Optimization: use RUSTFLAGS="-C target-cpu=native" to take advantage of CPU special features.


For local rust/std documentation, do rustup doc.

Little tricks

Run tests with stdout output:

cargo test -- --nocapture

To run tests with logging enabled (eg, with env_logger), make sure you add env_logger::init() to the test function itself.

map() and Result Ergonomics

.collect() has some magical features! In addition to turning an iterator of Item into Vec<Item>, it will turn an iterator of Result<Item> into Result<Vec<Item>>. This makes it really useful for the end of functions.

This is particularly useful for resolving some categories of “error handling in map closures”: you can use ? in the map closure as long as you wrap the happy path with Ok() and call collect on the outside. Eg:

let list: Vec<Item> = junk
    .map(|thing| Ok(Item {
        a: thing.a,
        b: fixup(thing.widget)?,

What about when map over an Option? Eg:

let toy = Shiny {
    a: 123,
    b:|v| paint(v).expect("paint to succeed"),

Should use match in this case:

let toy = Shiny {
    a: 123,
    b: match component {
        None => None,
        Some(v) => Some(paint(v)?),

2020-05-17 Reading

While working on fatcat-cli tool, checked the The Rust Programming Language book to read about trait objects and the dyn keyword, which I had ignored previously.

They seem like they could be used in a few places in fatcat-server rust code. We don’t particularly care about per-function-call performance there, and most entities are already allocated on the heap.

Other small syntax and thing learned:

Can copy a struct while only updating specific fields with “..” syntax. Might use this in fatcat-cli for update mutation.

This is the cleanest example of using ErrorKind that I have seen:

let f = match f {
    Ok(file) => file,
    Err(error) => match error.kind() {
        ErrorKind::NotFound => match File::create("hello.txt") {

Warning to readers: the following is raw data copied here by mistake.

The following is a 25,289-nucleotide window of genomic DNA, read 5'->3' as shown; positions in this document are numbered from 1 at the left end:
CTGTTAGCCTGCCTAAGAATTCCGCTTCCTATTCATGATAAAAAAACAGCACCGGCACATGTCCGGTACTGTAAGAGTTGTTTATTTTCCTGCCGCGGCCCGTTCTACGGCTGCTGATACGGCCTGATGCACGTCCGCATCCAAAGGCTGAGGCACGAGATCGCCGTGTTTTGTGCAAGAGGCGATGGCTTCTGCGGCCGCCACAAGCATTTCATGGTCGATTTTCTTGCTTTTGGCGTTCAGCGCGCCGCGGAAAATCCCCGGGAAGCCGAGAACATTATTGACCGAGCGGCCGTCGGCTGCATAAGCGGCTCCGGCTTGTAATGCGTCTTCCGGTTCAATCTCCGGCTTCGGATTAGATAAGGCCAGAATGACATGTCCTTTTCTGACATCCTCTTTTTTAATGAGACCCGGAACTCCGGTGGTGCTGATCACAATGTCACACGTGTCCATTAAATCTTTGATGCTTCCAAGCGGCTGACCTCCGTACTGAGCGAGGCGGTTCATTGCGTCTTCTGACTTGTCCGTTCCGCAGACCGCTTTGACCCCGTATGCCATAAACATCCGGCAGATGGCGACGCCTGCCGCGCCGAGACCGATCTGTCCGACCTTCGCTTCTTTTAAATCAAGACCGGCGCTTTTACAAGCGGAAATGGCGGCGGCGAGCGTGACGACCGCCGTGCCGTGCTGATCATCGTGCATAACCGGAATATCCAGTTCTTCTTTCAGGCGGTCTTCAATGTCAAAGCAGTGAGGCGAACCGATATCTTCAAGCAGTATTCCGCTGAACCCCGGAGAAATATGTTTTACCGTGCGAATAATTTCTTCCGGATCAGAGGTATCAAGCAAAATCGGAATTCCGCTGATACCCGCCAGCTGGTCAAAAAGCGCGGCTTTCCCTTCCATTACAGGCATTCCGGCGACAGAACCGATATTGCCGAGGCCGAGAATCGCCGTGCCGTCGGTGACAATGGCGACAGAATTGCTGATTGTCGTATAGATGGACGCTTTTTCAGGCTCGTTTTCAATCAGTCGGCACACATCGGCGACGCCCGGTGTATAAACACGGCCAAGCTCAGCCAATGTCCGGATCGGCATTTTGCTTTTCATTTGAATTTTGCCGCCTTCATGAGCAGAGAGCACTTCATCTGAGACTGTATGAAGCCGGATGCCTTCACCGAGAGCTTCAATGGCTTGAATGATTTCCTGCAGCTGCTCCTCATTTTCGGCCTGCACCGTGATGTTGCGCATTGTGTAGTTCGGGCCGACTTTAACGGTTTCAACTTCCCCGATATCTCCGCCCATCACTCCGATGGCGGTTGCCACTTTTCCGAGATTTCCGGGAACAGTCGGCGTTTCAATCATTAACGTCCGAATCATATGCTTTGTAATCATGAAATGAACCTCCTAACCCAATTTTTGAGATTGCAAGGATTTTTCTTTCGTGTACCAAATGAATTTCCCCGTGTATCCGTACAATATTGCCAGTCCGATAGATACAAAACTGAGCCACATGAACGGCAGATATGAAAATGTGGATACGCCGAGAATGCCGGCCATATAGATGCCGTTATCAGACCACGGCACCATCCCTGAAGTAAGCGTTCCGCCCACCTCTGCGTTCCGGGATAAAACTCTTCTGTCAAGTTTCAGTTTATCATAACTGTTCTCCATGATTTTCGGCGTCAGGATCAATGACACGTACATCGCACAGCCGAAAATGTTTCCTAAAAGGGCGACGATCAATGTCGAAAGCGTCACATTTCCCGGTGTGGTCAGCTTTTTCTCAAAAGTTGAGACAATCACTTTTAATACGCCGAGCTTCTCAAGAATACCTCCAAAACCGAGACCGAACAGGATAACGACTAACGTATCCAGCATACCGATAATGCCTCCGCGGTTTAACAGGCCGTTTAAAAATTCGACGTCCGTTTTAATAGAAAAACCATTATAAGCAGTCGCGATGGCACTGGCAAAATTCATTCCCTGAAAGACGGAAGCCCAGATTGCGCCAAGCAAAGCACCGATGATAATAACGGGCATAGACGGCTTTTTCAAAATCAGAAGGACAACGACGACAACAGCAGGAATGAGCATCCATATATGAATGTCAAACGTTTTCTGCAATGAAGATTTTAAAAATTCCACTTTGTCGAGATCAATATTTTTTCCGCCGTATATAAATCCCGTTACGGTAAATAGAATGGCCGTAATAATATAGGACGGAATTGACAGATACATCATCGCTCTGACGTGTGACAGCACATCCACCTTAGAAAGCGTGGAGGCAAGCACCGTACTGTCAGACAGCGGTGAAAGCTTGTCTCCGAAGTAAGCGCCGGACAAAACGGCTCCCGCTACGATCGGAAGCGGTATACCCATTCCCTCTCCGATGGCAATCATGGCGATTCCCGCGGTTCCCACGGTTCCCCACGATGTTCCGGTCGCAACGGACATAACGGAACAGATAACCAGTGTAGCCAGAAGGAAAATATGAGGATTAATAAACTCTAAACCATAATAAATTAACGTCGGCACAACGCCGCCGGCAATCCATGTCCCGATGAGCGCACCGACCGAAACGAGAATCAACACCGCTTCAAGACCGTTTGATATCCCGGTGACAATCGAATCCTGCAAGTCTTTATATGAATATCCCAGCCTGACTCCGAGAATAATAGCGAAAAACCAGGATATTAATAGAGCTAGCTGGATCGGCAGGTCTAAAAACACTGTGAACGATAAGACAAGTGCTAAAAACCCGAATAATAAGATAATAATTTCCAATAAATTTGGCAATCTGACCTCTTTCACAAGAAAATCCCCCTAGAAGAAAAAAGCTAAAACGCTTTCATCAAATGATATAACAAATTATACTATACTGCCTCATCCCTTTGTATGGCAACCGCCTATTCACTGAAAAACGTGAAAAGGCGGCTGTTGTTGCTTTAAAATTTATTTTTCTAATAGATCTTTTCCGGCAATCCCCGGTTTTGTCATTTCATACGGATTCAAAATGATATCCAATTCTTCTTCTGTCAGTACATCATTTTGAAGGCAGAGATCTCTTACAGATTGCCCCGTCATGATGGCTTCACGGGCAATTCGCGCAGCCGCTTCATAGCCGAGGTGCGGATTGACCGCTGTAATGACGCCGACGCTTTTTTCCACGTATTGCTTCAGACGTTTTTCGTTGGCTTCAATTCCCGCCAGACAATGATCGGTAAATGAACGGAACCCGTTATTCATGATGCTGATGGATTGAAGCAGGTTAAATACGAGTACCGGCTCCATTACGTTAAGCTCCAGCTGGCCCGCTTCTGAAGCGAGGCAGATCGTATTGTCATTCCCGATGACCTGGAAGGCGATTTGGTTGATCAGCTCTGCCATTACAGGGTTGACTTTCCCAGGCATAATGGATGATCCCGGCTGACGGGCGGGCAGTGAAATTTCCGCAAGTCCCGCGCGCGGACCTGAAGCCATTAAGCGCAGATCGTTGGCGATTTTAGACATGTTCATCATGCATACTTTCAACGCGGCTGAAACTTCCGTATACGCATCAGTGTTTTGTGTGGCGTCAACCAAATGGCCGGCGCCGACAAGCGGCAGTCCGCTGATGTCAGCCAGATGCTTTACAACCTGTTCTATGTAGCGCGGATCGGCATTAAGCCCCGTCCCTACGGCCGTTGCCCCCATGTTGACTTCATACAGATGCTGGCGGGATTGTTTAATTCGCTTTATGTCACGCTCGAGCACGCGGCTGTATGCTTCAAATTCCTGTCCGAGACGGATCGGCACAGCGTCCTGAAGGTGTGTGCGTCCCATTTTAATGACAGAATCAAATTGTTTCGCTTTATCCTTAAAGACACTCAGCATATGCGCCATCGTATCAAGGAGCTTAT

Ok(fc) => fc,
            Err(e) => panic!("Problem creating the file: {:?}", e),
        other_error => {
            panic!("Problem opening the file: {:?}", other_error)

I didn’t realize that test code may get compiled into non-test binaries unless annotated with #[cfg(test)]. You are supposed to create a sub-module within each src/ file with unittests, like:

mod tests {
    use super::*;

    fn it_works() {
        assert_eq!(2 + 2, 4);

This doesn’t apply to tests/ directory, which is for integration tests.

The common pattern for binary crates (vs. library crates) is to have and, with any code that needs to be tested in (aka, all the actual logic).

I think I knew eprintln!() (for stderr) vs. println!() (for stdout), but good to remember.

There is a description of how to avoid memory leaks with reference counting using “weak” Rc references. Probably worth reading the entire chapter on smart pointers (including Box, Rc, RefCell) again.

For the Sized trait, and Sized trait alone, can specify an ambiguous trait constraint with ? to indicate “may or may not be Sized”, which doesn’t really mean anything but does explicitly allow generic functions over non-sized traits like:

fn my_generic_func<T: ?Sized>(t: &T) {
    // --snip--

A trait can depend on another trait. For example, a PrettyPrint trait could rely on Display (and impl functions could call functions from Display). This is done on the trait definition line. Such a trait is called a “supertrait”.

Implementing Deref on a wrapper type allows transparent access to all the trait methods on the interior object.

Also, a new longer post on error handling: